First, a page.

Teenagers are depicted to have a carefree life, full of excitement and always seeking for thrill and adventure. That’s why when we hear stories of teenagers going down the slope of depression, and some even taking their own lives, we immediately ask why or what makes them so depressed at a very young age.
Causes of teen depression
First of all, depression is described as a low emotional state that makes the person withdraw from normal activities. “Depression symptoms take many forms, and no two people’s experiences are exactly alike. A person who’s suffering from this disorder may not seem sad to others.” John M. Grohol, Psy.D. said. However, usually, this can happen after suffering from a loss or grief. There will be times in a person’s life to feel depressed, but can eventually recover and go back to usual activities again. In clinical depression, this is when the person goes into an abyss of hopelessness, feelings of doom and desperation, which can sometimes lead to suicides if not immediately discovered and remedied.
There are many elements linked to teen depression. It can be one cause or combination of several factors that help develop the psychological condition. Experts in adolescent psychiatry have identified several predisposing and possible factors that cause teen depression.
- Dysfunctional family – A teenager who comes from a broken home and/or troubled home environment are more likely to develop depression.
- School related factors – There is academic pressure to stay in school, peer pressure to be accepted in a social circle, bullying by other students that can lead to the depressed state, if the teenager is unable to meet all of these challenges.
- Substance abuse – Teenagers tend to experiment with drugs and alcohol. If the case worsens, it can lead to depression and other mental disorders.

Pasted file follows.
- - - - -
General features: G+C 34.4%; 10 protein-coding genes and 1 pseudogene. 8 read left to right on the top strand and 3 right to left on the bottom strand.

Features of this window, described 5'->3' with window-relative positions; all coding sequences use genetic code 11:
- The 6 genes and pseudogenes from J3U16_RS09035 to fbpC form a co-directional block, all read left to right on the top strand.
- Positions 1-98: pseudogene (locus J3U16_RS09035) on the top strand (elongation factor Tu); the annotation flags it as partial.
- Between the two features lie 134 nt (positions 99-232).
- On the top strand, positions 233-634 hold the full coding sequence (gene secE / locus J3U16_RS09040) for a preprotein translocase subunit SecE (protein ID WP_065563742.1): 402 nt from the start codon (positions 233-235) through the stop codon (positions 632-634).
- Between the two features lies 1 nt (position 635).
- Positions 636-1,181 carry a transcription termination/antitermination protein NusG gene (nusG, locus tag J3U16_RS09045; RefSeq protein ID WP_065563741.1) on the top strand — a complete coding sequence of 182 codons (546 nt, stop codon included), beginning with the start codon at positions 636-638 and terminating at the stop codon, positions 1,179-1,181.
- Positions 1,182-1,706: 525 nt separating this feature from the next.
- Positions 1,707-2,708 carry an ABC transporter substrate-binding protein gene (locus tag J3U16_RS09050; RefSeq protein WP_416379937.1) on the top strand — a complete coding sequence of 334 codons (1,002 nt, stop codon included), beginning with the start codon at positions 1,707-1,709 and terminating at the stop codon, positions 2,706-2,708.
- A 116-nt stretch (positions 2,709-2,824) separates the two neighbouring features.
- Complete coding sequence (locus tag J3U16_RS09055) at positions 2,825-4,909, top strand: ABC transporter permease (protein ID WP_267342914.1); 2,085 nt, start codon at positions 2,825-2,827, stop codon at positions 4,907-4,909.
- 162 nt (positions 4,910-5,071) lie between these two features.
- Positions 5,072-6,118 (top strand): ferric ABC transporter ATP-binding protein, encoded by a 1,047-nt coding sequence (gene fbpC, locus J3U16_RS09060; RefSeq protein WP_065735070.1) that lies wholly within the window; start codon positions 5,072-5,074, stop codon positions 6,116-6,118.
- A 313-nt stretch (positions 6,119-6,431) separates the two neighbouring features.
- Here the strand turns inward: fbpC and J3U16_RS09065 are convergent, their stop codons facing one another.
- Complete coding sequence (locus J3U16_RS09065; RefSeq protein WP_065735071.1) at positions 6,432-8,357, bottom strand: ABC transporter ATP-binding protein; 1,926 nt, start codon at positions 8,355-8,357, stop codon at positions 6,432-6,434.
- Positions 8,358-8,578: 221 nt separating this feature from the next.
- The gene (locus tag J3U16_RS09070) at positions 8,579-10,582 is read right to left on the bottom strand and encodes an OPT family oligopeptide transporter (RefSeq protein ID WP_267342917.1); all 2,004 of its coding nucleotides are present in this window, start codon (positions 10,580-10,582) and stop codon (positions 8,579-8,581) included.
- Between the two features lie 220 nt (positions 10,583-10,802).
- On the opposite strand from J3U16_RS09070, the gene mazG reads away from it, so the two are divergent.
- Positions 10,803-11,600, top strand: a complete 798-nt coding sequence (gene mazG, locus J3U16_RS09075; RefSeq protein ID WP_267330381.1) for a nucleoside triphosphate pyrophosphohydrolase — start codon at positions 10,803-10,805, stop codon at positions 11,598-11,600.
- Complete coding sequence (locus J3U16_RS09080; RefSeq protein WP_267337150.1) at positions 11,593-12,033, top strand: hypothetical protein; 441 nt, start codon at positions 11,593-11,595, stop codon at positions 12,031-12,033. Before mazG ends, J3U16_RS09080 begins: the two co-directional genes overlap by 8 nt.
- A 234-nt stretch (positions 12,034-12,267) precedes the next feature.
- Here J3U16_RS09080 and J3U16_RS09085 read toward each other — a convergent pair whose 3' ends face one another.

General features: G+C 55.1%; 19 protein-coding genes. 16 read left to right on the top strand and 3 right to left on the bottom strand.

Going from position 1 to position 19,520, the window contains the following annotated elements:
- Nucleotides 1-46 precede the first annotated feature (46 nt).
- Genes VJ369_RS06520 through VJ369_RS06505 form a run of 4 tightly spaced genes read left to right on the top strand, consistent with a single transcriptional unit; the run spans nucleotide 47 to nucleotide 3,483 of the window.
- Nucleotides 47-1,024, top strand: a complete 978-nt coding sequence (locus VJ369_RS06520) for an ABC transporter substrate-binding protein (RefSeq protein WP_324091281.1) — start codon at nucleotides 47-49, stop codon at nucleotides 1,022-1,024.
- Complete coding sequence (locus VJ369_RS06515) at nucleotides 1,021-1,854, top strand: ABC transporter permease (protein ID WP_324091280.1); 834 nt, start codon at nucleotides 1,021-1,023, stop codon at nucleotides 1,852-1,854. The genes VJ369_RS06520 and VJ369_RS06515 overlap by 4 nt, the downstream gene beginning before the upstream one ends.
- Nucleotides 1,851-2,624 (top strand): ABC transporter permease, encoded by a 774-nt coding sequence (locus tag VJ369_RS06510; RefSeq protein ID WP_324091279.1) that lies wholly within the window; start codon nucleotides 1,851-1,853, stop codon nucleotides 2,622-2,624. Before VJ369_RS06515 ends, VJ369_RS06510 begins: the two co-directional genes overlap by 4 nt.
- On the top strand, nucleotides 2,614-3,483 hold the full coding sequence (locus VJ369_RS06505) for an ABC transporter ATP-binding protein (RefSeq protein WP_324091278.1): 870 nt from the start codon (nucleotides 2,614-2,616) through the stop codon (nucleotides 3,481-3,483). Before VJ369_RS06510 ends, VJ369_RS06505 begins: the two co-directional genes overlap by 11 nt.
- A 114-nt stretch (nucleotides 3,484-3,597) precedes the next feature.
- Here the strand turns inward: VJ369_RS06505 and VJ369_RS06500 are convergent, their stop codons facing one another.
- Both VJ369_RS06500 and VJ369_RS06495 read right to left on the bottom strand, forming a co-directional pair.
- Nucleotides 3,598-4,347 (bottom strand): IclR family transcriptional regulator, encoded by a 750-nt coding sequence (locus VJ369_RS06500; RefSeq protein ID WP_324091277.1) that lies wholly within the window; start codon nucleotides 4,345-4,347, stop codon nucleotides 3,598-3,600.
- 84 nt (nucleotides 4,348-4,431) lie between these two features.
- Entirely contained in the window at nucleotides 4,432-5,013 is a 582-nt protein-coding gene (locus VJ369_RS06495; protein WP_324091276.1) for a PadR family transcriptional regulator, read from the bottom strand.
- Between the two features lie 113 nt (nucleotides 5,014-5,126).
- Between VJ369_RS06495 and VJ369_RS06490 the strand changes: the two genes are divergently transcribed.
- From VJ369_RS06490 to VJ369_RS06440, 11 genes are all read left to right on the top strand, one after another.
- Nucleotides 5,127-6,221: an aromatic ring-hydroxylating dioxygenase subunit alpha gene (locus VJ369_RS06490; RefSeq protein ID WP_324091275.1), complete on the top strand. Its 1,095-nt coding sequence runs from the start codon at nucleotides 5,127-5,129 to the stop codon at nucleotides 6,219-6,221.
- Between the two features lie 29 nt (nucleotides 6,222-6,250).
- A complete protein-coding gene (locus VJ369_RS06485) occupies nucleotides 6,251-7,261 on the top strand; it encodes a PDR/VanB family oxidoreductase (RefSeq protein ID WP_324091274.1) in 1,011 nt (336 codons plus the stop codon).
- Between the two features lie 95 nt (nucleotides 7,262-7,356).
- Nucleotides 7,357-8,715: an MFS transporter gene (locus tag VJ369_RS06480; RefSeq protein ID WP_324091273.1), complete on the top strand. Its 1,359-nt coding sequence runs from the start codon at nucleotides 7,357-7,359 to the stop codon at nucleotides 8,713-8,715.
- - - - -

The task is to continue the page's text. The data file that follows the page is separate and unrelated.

- Poverty – Living in a low-income family life, where the ability to secure material resources and even the basic necessities are scarce, can lead to a depressing situation where teenagers sometimes cannot adapt and accept. “Being in a low socioeconomic group is a risk factor for depression. This may be due to factors such as perceived low social status, cultural factors, financial problems, stressful environments, social isolation, and greater daily stress.”As explained by Ben Martin, Psy.D.
- Traumatic events like losing a significant other or suffering from a very traumatic accident that leads to physical defect or loss of limb.
- Romantic problems – Teenagers’ milestone is to establish or create intimate relationships with the opposite/same sex. If they encounter problems within the relationship, especially a heartbreak, this can also predispose to depression
- Low self-esteem as a result from being harassed, physical defect, etc, can also develop into depressive states.
- History of depression in the family – Research shows that heredity also plays a major role in the development of depression. There is an increased likelihood of experiencing depression if one of the family members have it.
Why should we be alarmed?
In adolescents, when we see them sad or looking disinterested, we just think that it’s part of their natural emotional state as teens tend to get moody at this stage. They will exhibit happiness today and then get depressed the next day. But, it is critical to watch out for warning signs of clinical depression so as to intervene immediately:
- Alterations in sleeping patterns – excessive sleeping and insomnia
- Loss of weight and/or weight gain
- Lack of interest in activities
- Poor academic performance or low grades in school
- Distancing from usual friends and families
- Emotional states like sadness, anger, hopelessness, irritability
Early intervention is possible by referring the teenager to a general practitioner, and eventually to a psychologist or psychiatrist if needed. Dr. Chantal Gagnon PhD LMHC often says, “The best person to evaluate which medication for depression is most appropriate for you is a Psychiatrist.”